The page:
Patrick Hunn: While a recent reprieve meant that the process of repair has begun in some places, many places are still very much under threat and the fire season is not over. What would you say to those who are keen to help?
Kim Irons: Be patient. Be considerate. This needs to be strategic. There may be a need to reconsider where and how we’re building – certainly we need to look at landscape as a major issue.
But it’s really about being patient, and the best way to respond right now is to remember that there is a lot of strategic work that needs to occur, both by government and not-for-profit agencies that have a lot of experience in these areas. In Victoria, we obviously have the experience of the Black Saturday fires, and a lot of lessons were learnt at that time.
From listening to recovery authorities, both nationally and in the states, it’s clear that this thinking is happening – they’re on to it, but it has to be strategic. Now is the time to listen and let people work through their trauma. The emotional trauma is phenomenal – the trauma is different [to that experienced in the Black Saturday fires] – but it’s still trauma. People are in shock and they need time. There’s also a lot of clean-up to be done before anything else happens.
PH: It might be helpful for those eager to help to have that desire contextualized a little bit. What were your experiences working in the wake of the 2009 fires?
It was certainly an emotional year – and my emotions were nothing relative to others – but it’s important to remember that it’s a highly emotional area. You’ve got children, for instance, who are deeply affected.
You need to be resilient psychologically, and listening is the biggest thing. It’s not about architects going in with solutions. It’s about architects listening and reflecting and advising when asked – answering questions. I think that was the biggest thing at the time. It’s also about remembering that people are experiencing grief, and grief is a rollercoaster.
What also occurred for me in those months is noticing how some people were keen to stay, while some people were ready to leave – they couldn’t live there anymore. And some others changed their minds, the trauma became too much and they had to go.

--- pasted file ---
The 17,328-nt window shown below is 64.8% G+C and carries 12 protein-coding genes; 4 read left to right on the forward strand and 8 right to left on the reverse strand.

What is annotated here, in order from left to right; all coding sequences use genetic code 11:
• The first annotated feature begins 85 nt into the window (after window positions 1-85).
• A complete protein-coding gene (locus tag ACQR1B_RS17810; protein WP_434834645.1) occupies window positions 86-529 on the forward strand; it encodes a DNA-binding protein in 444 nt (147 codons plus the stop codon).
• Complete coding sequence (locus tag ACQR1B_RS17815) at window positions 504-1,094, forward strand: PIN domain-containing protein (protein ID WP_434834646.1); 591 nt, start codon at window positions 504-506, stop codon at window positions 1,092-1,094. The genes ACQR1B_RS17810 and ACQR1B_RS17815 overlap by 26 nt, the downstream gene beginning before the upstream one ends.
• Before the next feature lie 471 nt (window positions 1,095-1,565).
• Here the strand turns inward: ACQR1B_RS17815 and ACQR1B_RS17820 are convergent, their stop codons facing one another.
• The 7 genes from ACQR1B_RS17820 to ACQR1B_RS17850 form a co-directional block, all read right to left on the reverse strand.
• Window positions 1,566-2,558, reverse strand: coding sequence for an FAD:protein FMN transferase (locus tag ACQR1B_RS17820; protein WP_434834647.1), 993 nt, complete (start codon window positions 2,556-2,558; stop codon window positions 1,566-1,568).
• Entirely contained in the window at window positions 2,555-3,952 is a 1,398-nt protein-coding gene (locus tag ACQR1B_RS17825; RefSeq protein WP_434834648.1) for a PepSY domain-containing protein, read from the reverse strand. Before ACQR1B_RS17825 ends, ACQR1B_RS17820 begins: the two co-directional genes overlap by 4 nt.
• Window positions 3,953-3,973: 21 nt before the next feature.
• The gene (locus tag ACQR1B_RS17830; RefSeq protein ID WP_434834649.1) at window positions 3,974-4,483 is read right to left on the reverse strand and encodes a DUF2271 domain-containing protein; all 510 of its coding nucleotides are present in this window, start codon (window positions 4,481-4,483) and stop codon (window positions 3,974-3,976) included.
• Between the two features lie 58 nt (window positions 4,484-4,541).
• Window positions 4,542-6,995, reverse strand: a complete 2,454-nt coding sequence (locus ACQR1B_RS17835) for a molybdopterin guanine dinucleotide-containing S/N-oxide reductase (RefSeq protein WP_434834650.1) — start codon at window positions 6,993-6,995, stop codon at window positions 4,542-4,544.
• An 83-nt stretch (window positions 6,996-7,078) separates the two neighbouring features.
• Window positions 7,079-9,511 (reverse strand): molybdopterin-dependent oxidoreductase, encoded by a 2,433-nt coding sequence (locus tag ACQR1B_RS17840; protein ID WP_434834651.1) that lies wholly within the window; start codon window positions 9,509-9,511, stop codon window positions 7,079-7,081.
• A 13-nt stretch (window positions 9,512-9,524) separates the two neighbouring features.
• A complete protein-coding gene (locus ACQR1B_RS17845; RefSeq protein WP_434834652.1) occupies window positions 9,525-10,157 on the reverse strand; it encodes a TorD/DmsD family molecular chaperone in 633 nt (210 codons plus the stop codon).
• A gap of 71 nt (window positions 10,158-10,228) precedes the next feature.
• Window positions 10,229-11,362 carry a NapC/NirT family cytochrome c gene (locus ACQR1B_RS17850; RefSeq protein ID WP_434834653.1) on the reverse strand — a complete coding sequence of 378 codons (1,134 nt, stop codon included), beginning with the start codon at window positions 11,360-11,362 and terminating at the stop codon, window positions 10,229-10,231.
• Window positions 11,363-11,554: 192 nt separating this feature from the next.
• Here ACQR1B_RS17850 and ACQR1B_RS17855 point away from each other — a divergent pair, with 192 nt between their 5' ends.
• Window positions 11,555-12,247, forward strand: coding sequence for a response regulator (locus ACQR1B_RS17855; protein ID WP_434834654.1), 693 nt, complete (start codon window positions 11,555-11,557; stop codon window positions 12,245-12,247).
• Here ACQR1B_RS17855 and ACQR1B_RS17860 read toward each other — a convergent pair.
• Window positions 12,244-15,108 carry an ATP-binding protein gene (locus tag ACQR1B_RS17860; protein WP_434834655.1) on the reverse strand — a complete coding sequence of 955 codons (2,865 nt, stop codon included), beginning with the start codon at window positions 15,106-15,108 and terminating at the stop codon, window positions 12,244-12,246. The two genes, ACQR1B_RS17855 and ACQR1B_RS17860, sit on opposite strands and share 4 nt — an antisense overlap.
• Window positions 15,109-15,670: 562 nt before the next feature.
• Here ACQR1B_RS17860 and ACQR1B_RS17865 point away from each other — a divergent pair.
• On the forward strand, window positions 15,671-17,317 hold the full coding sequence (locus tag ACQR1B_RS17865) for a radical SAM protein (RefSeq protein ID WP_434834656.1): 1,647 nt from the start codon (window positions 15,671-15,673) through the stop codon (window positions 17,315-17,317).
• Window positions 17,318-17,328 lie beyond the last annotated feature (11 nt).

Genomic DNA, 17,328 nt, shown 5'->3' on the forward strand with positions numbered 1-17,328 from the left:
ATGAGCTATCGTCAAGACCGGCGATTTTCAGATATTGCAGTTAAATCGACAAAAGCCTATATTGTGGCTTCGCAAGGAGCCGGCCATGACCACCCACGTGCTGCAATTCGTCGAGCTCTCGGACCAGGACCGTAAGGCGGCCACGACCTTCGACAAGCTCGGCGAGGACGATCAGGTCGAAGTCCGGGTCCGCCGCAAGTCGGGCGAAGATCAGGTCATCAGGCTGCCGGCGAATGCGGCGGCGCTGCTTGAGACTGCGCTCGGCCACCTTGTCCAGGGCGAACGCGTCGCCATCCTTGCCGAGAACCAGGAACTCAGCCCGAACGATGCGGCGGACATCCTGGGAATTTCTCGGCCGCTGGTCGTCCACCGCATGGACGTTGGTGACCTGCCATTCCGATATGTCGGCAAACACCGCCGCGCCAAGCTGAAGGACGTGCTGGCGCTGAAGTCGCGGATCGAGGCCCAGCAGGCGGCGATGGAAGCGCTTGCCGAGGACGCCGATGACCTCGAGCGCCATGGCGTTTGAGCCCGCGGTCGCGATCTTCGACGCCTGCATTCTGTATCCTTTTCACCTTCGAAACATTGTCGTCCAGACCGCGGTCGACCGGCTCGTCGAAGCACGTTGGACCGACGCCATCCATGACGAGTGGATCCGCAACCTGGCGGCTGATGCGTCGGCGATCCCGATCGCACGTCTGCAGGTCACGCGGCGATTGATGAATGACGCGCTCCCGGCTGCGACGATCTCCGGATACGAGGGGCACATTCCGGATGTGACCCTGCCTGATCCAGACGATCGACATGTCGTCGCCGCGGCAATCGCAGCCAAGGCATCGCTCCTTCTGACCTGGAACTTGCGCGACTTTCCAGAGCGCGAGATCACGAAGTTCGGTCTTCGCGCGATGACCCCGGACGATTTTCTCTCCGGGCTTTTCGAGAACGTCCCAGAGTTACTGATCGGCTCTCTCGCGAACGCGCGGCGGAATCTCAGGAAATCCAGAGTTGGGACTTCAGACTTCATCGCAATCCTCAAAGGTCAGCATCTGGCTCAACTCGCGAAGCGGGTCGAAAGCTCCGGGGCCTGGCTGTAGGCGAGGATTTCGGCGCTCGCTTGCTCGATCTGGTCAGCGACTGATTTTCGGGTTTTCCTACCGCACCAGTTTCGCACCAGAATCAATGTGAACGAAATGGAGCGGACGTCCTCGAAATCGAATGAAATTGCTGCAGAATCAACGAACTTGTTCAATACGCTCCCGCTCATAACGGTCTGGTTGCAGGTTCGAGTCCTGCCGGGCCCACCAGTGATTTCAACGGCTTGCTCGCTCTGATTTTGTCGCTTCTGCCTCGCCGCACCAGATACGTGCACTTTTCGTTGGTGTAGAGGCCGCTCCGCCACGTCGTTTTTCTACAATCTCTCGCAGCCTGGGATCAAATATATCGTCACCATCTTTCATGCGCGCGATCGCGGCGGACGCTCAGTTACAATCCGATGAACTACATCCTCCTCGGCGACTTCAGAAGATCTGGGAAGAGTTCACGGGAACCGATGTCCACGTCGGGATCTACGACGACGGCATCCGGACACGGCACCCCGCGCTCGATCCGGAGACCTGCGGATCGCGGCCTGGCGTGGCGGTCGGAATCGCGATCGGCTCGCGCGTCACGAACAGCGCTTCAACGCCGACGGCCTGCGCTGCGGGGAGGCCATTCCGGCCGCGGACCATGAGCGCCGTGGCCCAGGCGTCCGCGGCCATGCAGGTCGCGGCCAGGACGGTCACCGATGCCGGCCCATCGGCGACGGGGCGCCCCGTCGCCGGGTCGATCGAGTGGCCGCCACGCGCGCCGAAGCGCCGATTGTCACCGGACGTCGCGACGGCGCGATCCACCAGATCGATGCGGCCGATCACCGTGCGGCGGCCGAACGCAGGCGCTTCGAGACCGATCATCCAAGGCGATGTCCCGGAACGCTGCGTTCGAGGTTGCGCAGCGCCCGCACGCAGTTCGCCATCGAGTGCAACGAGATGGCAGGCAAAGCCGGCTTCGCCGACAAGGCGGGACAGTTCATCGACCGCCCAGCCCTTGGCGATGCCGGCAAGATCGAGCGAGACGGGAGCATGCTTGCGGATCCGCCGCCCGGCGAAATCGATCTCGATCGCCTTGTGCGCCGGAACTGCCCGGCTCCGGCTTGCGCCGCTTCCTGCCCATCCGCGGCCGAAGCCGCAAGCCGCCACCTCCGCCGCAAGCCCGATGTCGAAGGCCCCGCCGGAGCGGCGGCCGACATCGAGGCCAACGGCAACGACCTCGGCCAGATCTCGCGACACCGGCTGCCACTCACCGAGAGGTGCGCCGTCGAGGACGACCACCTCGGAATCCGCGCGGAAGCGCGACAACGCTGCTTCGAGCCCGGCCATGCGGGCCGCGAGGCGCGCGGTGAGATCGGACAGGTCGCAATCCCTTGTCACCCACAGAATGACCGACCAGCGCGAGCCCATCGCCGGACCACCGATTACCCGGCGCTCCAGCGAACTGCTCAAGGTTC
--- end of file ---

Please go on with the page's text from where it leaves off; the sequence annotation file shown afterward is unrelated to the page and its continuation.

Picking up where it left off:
It’s a very different situation when you’re someone who has to rebuild as opposed to someone who is considering building a new house or an extension. This is something forced on them, so it takes time to reconcile whether or not that is something they want to do.
PH: You’ve been involved in both volunteering with the CFA and in working on post-fire design, including for clients referred to you by the Bushfire Homes Service. How has your experience with the former informed the way you approach the latter?
KI: I feel a more intimate understanding of what could potentially happen. I guess the biggest thing is I wouldn’t want a client to stay [and attempt to defend the house from fire].
We can design and build fire-resistant houses that may or may not protect you during a fire, but the scale of what we’re talking about and the descriptions we’re hearing this year from the affected areas are exactly the same as they were on Black Saturday. We would much prefer our clients leave.
So I suppose that experience makes us aware; it allows us to walk onto a site and see it differently.
PH: While architects are seemingly very eager to help in rebuilding fire-affected communities, most Australians looking to build a house do not approach an architect to be a part of that process. How do you deal with this when you are looking at clients that are also under enormous stress?
KI: Being seen there is important. For instance, I had a meeting with one person at the Flowerdale pub, and then I spent the rest of the day answering questions from people who began by asking “Are you the architect?” That was providing advice about what next steps might be, rather than building houses, but I think you need to be there.
The advantage of architects is that we design a home to suit a purpose. In a bushfire area, we will design a house to suit the purpose, rather than provide a house that then needs additions to suit the purpose. We have a much more integrated design approach.
Start with listening, see if people want to approach you. We are organizing something with the Institute so that eventually we will have people on the ground, being visible and available. I do think our skills as architects are very valuable in situations like these.
But Helen [Lochhead, National President of the Australian Institute of Architects] has been very clear that people need to be patient and that this is a long-term issue. You could look at the fires in Wye River in 2016, which took a long time to be ready for rebuilding. The whole area had to be cleared and made safe over several months.
PH: Do you have a sense of the way in which those skills might be best applied?
KI: It’s important to capture the enthusiasm people might have to help, so they can feel like they might be able to do, but in the future. We all need time to figure out what things will look like, but we’ve even said that the first steps might just be joining Blaze Aid and rebuilding fences. It’s that straight forward.
For us, it’s a method of being seen on the ground and being seen to be engaged, rather than being in a large city and offering pro bono design services remotely. As an aside, I don’t think Australians typically have a culture of asking for help. A lot of people will have been quite proud [of what they have lost]. That was my reflection of what happened [after Black Saturday]: we were all offering pro bono services, but people then need to find it. Even then, people aren’t likely to cold call and say “I hear you’re offering something.”
Visit the Australian Institute of Architects’ National Bushfire Response website here.